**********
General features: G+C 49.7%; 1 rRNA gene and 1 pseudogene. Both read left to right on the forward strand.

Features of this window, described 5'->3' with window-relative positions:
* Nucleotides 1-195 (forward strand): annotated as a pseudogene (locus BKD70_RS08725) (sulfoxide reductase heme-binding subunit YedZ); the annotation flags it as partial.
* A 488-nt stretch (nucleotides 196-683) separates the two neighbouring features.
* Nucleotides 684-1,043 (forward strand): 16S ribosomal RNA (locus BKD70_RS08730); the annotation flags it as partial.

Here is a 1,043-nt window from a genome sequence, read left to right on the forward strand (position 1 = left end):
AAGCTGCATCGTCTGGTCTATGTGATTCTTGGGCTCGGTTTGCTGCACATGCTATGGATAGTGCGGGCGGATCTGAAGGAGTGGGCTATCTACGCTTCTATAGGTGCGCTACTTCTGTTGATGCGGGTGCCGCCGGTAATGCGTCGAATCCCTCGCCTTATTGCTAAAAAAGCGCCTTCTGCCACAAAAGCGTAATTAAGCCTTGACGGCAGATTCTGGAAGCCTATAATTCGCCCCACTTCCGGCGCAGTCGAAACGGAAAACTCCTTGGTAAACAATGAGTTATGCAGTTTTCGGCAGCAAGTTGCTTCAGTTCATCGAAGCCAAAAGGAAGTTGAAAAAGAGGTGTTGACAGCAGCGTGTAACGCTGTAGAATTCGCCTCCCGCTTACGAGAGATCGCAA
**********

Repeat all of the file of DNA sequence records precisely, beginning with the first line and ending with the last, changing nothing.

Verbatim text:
General features: G+C 49.7%; 1 rRNA gene and 1 pseudogene. Both read left to right on the forward strand.

Features of this window, described 5'->3' with window-relative positions:
* Nucleotides 1-195 (forward strand): annotated as a pseudogene (locus BKD70_RS08725) (sulfoxide reductase heme-binding subunit YedZ); the annotation flags it as partial.
* A 488-nt stretch (nucleotides 196-683) separates the two neighbouring features.
* Nucleotides 684-1,043 (forward strand): 16S ribosomal RNA (locus BKD70_RS08730); the annotation flags it as partial.

Here is a 1,043-nt window from a genome sequence, read left to right on the forward strand (position 1 = left end):
AAGCTGCATCGTCTGGTCTATGTGATTCTTGGGCTCGGTTTGCTGCACATGCTATGGATAGTGCGGGCGGATCTGAAGGAGTGGGCTATCTACGCTTCTATAGGTGCGCTACTTCTGTTGATGCGGGTGCCGCCGGTAATGCGTCGAATCCCTCGCCTTATTGCTAAAAAAGCGCCTTCTGCCACAAAAGCGTAATTAAGCCTTGACGGCAGATTCTGGAAGCCTATAATTCGCCCCACTTCCGGCGCAGTCGAAACGGAAAACTCCTTGGTAAACAATGAGTTATGCAGTTTTCGGCAGCAAGTTGCTTCAGTTCATCGAAGCCAAAAGGAAGTTGAAAAAGAGGTGTTGACAGCAGCGTGTAACGCTGTAGAATTCGCCTCCCGCTTACGAGAGATCGCAA